Of melting ice and rising oceans

Of melting ice and rising oceans

WARMING WORLD A new study suggests that the glaciers in the Canadian Arctic archipelago could lose as much as one-fifth of their volume. Such a melt would add 3.5 cm to the height of the world’s oceans, writes Jonathan Amos

The glaciers of the Canadian Arctic Archipelago will undergo a dramatic retreat this century if warming projections hold true. A new study suggests the region’s ice fields could lose perhaps as much as one-fifth of their volume.

Such a melt would add 3.5 centimeters to the height of the world’s oceans. Only the ice of Greenland and Antarctica is expected to contribute more.

The assessment is reported in the Geophysical Research Letters journal.

“This is a very important part of the world where there has already been a lot of change,” said lead author Jan Lenaerts from Utrecht University, Netherlands.

“And it is all the more important that we talk about it because it has been somewhat overshadowed by all the news of Greenland and Antarctica,” he said.

The Canadian Arctic Archipelago is a vast area, comprising some 36,000 islands. Being so far north, much of region – some 146,000 square kilometers – is covered by glaciers and ice caps (a type of ice field where glaciers flow off in many directions).
Current data indicates all this ice is already thinning at a rapid rate. Gravity measurements from space suggest the annual loss since 2003 has been running at about 70 billion metric tons, and it is accelerating. With snowfall reasonably constant over the period, it appears that melt as a result of the 1-2-degree rise in air temperatures has tipped the ice out of balance.

Arctic amplification

Lenaerts’ team wanted to understand how this retreat might progress in the decades ahead if the warming continues.

They developed a climate computer model for the archipelago that was based on a midrange temperature projection being used for a big upcoming U N global climate report – the Fifth Assessment Report of the Intergovernmental Panel on Climate Change.

First, they ran the model backward to check that it could accurately recreate  conditions seen in the region since the 1960s. They then ran it forward to simulate the possible shrinking and growth of glaciers right up to 2100.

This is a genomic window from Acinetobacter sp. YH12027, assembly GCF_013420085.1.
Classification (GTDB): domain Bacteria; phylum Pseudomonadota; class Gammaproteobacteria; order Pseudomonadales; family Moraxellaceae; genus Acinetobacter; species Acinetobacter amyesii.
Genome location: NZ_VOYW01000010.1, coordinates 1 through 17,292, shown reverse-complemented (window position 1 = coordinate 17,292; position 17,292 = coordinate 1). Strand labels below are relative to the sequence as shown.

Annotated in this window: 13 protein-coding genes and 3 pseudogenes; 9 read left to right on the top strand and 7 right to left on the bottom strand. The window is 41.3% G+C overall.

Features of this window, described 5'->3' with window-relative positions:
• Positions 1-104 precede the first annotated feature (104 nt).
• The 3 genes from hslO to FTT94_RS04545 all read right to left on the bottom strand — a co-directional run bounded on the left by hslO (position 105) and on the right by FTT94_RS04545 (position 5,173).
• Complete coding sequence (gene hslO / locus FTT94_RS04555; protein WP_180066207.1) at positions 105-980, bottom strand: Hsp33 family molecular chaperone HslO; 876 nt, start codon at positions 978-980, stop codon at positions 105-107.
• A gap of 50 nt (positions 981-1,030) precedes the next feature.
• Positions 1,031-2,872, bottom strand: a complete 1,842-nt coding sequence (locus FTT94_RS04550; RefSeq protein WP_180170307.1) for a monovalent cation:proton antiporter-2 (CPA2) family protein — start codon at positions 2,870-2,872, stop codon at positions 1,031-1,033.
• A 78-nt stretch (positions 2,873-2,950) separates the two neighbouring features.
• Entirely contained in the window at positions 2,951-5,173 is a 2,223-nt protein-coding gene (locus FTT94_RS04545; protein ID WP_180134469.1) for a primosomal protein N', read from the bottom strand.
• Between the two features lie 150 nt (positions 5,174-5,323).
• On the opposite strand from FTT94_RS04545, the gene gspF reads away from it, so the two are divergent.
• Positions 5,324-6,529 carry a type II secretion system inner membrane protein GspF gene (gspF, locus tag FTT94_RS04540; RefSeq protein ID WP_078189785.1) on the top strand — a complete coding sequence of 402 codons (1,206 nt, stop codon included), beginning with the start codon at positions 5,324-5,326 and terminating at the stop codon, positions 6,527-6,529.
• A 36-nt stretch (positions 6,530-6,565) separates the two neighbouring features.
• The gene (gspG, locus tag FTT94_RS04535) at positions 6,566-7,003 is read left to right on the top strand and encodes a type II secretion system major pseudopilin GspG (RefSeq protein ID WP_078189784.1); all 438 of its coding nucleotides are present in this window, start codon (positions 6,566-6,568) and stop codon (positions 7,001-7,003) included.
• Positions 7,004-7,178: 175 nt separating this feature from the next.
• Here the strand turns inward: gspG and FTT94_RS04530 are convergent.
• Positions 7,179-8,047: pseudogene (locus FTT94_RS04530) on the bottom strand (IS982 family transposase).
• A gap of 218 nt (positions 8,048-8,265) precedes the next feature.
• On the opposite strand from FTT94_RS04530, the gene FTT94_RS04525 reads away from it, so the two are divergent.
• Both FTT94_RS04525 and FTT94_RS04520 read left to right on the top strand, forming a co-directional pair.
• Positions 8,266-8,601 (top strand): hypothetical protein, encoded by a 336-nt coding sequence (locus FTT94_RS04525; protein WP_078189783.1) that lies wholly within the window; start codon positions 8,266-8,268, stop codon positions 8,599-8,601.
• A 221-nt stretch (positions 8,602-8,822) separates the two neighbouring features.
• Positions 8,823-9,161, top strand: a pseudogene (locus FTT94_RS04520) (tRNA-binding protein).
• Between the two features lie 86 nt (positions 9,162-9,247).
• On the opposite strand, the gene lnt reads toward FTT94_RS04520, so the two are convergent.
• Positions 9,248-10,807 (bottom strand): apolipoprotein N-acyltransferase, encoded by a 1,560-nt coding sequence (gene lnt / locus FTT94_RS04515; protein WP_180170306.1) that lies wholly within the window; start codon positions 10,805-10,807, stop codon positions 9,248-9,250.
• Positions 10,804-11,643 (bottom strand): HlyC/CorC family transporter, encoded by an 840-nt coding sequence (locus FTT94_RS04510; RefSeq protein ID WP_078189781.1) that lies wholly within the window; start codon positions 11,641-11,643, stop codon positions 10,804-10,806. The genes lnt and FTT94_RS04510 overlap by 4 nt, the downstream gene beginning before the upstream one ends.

What they found was that the annual ice loss by this date would be running at about 145 billion metric tons, with the north of the archipelago, on and around the likes of Ellesmere Island, experiencing the greatest retreat.

Added to the general atmospheric warming in the region, the researchers also describe an amplification process whereby reduced snow cover on the surrounding tundra and less sea ice in the Arctic Ocean push up temperatures still further.
This is a consequence of darker surfaces absorbing more heat from the sun rather than reflecting it back out into space.

“What we find is that the processes that are currently ongoing will actually continue and be reenforced, so the mass loss will increase in time,” said Lenaerts.

“Our model estimates that in 2100, we have lost about 20 percent of the volume of Canadian Arctic Archipelago glaciers, which is a really large amount. It is equivalent to 3.5 centimeters of global sea level rise.”

Ice2Sea project

The Utrecht study was funded by theEuropean Union’s Ice2Sea project, which aims to tie down some of the major uncertainties that surround the possible contribution to ocean rise from melting in Earth’s cryosphere.

Ice2Sea’s project leader is professor David Vaughan from the British Antarctic Survey. He said the Canadian Arctic Archipelago was an important region for study because it was not very well mapped, was already experiencing major change and because in some places the ice had “its toes in the water,” which meant it was subject to both atmospheric and ocean impacts.

“We’ve got similar systems in Alaska, in Svalbard, in Patagonia and the Russian high Arctic, and we really need to understand them better,” he said.